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In 1973, General Motors executive John DeLorean left a lucrative dream job to start his own car company. It offered only one product: the eponymous DeLorean, internally dubbed the DeLorean DMC-12. With its radical styling from Giugiaro, gullwing doors, and stainless-steel coachwork, the car was a pop culture icon of the 1980s.

That’s not to say the path to production was easy. Even though DeLorean was a consummate businessman, building an automaker from the ground up is no easy task, especially amid an economic recession. Assorted delays that stretched over half a decade required raising additional capital, some of which came from the “King of Late Night,” Johnny Carson.

Who invested in John DeLorean?

Johnny Carson and John DeLorean at the unveiling of the DeLorean Motor Car on Feb. 8, 1981, in Los Angeles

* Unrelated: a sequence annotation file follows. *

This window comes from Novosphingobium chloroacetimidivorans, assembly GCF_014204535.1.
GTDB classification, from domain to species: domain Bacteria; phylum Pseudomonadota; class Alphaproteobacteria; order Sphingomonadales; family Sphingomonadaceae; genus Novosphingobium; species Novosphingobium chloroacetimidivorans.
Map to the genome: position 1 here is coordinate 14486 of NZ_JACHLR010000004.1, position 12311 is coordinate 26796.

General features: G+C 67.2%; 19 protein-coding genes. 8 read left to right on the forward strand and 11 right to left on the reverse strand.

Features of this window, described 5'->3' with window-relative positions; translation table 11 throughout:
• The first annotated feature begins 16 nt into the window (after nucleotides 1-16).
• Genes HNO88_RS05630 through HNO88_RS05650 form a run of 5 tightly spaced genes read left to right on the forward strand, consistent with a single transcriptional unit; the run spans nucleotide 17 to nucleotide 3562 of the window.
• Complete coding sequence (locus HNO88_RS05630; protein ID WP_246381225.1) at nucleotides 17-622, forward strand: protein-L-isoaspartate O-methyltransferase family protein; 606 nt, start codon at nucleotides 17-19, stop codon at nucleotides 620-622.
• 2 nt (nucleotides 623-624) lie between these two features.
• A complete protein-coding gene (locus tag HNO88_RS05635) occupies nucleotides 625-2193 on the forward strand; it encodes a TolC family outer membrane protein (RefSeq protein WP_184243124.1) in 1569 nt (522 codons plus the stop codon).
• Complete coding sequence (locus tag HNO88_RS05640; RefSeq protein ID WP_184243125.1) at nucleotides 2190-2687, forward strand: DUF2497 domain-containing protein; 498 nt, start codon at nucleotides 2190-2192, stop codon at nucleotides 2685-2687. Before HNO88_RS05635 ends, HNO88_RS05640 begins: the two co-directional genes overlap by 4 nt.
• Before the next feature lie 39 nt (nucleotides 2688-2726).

Johnny Carson and John DeLorean at the unveiling of the DeLorean Motor Car on Feb. 8, 1981 | Betty Galella/Ron Galella Collection via Getty Images

Johnny Carson, the long-running host of The Tonight Show, was an early investor in DeLorean’s vision. In 1979, the TV personality invested $500,000 (slightly more than $2 million in today’s dollars) in the rear-engined sports car company. Reportedly, John DeLorean wasn’t shy about name-dropping and leveraging the star’s contribution to attract other celebrities to invest. That list included crooner Sammy Davis Jr. and country music star and Hee Haw host Roy Clark.

A spokesperson for Carson later called the deal an “ill-fated investment,” The New York Times reported, and not just for monetary reasons, either. According to a government informant’s testimony, John DeLorean bragged that he and Carson had also collaborated in cocaine smuggling.

Although nothing became of the drug-trafficking reference — at least for Carson — the talk show host lost his entire stake when the DeLorean Motor Co. declared bankruptcy in 1982. A class-action lawsuit lodged by the group of investors wasn’t far behind, amid accusations of embezzlement.

Did Johnny Carson have a DeLorean car?